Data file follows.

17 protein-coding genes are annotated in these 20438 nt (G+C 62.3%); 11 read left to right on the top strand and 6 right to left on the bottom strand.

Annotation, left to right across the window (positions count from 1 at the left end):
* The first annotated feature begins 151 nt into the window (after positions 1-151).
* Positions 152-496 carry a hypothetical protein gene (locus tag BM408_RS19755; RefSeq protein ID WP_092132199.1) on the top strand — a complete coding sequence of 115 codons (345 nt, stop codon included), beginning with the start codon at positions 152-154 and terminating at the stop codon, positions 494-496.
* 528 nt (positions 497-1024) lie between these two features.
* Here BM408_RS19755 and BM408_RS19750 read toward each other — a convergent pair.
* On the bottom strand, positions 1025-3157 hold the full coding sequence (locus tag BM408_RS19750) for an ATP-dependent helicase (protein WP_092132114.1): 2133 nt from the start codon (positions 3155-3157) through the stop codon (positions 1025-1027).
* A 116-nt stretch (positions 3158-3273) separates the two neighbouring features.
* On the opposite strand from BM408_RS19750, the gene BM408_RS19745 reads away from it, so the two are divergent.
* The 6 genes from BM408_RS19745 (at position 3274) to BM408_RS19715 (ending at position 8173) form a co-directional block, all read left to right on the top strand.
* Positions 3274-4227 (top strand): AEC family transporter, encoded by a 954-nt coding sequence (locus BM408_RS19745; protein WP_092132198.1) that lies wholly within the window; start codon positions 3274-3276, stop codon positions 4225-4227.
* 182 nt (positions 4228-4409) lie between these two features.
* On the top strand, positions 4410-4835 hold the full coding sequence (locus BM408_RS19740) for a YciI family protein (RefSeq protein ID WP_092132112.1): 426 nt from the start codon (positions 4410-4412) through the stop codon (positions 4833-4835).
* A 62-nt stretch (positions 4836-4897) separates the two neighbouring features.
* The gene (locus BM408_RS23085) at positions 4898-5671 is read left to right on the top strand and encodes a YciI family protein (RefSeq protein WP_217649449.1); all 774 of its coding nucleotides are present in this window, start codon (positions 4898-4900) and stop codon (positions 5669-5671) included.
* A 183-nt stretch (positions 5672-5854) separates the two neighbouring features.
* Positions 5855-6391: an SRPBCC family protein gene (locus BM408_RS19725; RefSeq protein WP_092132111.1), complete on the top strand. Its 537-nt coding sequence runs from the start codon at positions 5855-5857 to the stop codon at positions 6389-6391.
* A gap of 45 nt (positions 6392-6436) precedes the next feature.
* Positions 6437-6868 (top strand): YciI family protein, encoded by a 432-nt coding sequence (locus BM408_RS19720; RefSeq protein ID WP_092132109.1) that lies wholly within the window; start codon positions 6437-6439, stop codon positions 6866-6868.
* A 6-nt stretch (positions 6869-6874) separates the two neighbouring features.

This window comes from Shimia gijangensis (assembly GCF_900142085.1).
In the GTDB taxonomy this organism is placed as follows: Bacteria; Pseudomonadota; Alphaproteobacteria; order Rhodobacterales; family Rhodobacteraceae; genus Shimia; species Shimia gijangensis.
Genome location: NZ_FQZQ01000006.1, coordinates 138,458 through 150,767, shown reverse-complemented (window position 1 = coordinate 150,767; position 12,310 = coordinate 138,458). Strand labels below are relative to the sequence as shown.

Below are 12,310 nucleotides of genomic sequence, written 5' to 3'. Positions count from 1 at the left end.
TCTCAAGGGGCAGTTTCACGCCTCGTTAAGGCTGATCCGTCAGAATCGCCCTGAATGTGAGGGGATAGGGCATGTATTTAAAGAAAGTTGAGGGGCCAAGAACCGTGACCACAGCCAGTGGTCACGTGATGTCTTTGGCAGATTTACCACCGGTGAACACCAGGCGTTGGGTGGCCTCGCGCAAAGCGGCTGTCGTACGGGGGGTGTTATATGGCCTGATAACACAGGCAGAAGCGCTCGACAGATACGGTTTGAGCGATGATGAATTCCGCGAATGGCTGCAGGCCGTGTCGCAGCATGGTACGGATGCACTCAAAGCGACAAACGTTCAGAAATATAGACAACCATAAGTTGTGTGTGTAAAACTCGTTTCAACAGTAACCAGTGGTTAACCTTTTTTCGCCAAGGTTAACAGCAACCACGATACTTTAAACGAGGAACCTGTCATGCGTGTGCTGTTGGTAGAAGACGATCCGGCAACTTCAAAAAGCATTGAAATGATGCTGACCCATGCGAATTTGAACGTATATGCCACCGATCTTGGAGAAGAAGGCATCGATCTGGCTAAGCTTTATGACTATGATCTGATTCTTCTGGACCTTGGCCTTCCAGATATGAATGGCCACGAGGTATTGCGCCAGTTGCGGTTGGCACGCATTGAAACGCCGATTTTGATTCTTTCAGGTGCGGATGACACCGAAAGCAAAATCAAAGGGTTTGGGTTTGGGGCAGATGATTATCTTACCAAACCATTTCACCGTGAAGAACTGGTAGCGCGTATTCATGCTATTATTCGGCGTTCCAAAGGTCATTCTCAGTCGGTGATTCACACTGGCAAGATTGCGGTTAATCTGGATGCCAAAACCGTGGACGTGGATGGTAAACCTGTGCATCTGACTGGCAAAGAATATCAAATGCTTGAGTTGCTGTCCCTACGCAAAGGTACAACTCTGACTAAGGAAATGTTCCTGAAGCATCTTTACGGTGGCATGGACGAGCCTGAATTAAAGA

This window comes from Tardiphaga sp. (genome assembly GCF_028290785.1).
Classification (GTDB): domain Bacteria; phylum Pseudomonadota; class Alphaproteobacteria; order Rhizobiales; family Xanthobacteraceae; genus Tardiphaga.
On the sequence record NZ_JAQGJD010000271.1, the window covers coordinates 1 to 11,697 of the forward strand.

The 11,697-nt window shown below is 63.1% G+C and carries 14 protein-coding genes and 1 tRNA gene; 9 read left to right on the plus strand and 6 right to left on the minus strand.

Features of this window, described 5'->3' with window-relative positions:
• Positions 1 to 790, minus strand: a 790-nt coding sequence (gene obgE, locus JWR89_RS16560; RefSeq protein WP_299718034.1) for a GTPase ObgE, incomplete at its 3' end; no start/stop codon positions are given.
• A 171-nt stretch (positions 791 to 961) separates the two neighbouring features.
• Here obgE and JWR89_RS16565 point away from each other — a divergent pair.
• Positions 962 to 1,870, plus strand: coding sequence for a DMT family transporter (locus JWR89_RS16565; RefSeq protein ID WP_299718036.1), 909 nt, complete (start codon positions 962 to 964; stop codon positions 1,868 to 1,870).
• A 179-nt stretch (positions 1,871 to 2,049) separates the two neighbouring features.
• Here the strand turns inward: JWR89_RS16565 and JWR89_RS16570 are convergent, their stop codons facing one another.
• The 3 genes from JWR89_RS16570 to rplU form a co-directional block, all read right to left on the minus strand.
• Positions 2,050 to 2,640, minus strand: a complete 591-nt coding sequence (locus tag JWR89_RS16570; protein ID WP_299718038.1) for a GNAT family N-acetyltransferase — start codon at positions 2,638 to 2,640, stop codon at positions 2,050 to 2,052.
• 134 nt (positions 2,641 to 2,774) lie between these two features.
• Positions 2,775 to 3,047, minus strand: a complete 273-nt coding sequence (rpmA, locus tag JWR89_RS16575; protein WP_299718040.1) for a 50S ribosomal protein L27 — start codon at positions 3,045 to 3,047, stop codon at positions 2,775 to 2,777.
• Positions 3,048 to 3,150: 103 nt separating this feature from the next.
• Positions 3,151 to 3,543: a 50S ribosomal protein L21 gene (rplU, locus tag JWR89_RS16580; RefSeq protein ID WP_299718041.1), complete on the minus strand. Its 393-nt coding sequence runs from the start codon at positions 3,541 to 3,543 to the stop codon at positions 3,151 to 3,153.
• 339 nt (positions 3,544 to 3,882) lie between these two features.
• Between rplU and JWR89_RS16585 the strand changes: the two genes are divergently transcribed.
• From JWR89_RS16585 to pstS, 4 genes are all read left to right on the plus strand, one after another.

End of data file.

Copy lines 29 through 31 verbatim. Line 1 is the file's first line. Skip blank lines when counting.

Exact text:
The 11,697-nt window shown below is 63.1% G+C and carries 14 protein-coding genes and 1 tRNA gene; 9 read left to right on the plus strand and 6 right to left on the minus strand.

Features of this window, described 5'->3' with window-relative positions:
• Positions 1 to 790, minus strand: a 790-nt coding sequence (gene obgE, locus JWR89_RS16560; RefSeq protein WP_299718034.1) for a GTPase ObgE, incomplete at its 3' end; no start/stop codon positions are given.